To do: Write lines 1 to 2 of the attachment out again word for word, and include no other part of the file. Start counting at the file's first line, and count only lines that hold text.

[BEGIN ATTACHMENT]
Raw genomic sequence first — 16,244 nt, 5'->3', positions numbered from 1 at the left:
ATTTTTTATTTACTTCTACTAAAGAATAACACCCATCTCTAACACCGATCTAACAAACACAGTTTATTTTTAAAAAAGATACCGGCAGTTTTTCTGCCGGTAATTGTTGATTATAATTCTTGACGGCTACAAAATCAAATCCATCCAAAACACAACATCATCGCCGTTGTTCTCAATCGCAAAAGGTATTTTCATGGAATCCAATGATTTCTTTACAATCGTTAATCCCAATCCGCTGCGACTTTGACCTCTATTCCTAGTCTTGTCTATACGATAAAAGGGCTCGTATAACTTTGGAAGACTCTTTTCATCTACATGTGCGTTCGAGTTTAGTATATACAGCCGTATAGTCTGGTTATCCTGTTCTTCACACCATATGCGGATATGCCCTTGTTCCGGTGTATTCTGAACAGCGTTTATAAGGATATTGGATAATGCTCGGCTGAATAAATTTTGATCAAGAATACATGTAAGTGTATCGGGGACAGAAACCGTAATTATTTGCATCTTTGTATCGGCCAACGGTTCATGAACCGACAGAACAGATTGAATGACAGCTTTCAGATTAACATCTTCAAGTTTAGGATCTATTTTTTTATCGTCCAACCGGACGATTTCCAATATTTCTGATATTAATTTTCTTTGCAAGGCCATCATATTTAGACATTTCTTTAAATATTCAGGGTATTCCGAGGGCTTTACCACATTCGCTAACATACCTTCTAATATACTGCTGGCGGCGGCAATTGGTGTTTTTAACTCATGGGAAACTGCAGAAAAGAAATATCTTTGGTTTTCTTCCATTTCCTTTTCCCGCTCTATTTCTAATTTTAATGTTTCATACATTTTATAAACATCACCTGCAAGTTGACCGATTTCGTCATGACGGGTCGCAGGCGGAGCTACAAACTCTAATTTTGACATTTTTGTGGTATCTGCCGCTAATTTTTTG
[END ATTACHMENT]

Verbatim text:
Raw genomic sequence first — 16,244 nt, 5'->3', positions numbered from 1 at the left:
ATTTTTTATTTACTTCTACTAAAGAATAACACCCATCTCTAACACCGATCTAACAAACACAGTTTATTTTTAAAAAAGATACCGGCAGTTTTTCTGCCGGTAATTGTTGATTATAATTCTTGACGGCTACAAAATCAAATCCATCCAAAACACAACATCATCGCCGTTGTTCTCAATCGCAAAAGGTATTTTCATGGAATCCAATGATTTCTTTACAATCGTTAATCCCAATCCGCTGCGACTTTGACCTCTATTCCTAGTCTTGTCTATACGATAAAAGGGCTCGTATAACTTTGGAAGACTCTTTTCATCTACATGTGCGTTCGAGTTTAGTATATACAGCCGTATAGTCTGGTTATCCTGTTCTTCACACCATATGCGGATATGCCCTTGTTCCGGTGTATTCTGAACAGCGTTTATAAGGATATTGGATAATGCTCGGCTGAATAAATTTTGATCAAGAATACATGTAAGTGTATCGGGGACAGAAACCGTAATTATTTGCATCTTTGTATCGGCCAACGGTTCATGAACCGACAGAACAGATTGAATGACAGCTTTCAGATTAACATCTTCAAGTTTAGGATCTATTTTTTTATCGTCCAACCGGACGATTTCCAATATTTCTGATATTAATTTTCTTTGCAAGGCCATCATATTTAGACATTTCTTTAAATATTCAGGGTATTCCGAGGGCTTTACCACATTCGCTAACATACCTTCTAATATACTGCTGGCGGCGGCAATTGGTGTTTTTAACTCATGGGAAACTGCAGAAAAGAAATATCTTTGGTTTTCTTCCATTTCCTTTTCCCGCTCTATTTCTAATTTTAATGTTTCATACATTTTATAAACATCACCTGCAAGTTGACCGATTTCGTCATGACGGGTCGCAGGCGGAGCTACAAACTCTAATTTTGACATTTTTGTGGTATCTGCCGCTAATTTTTTG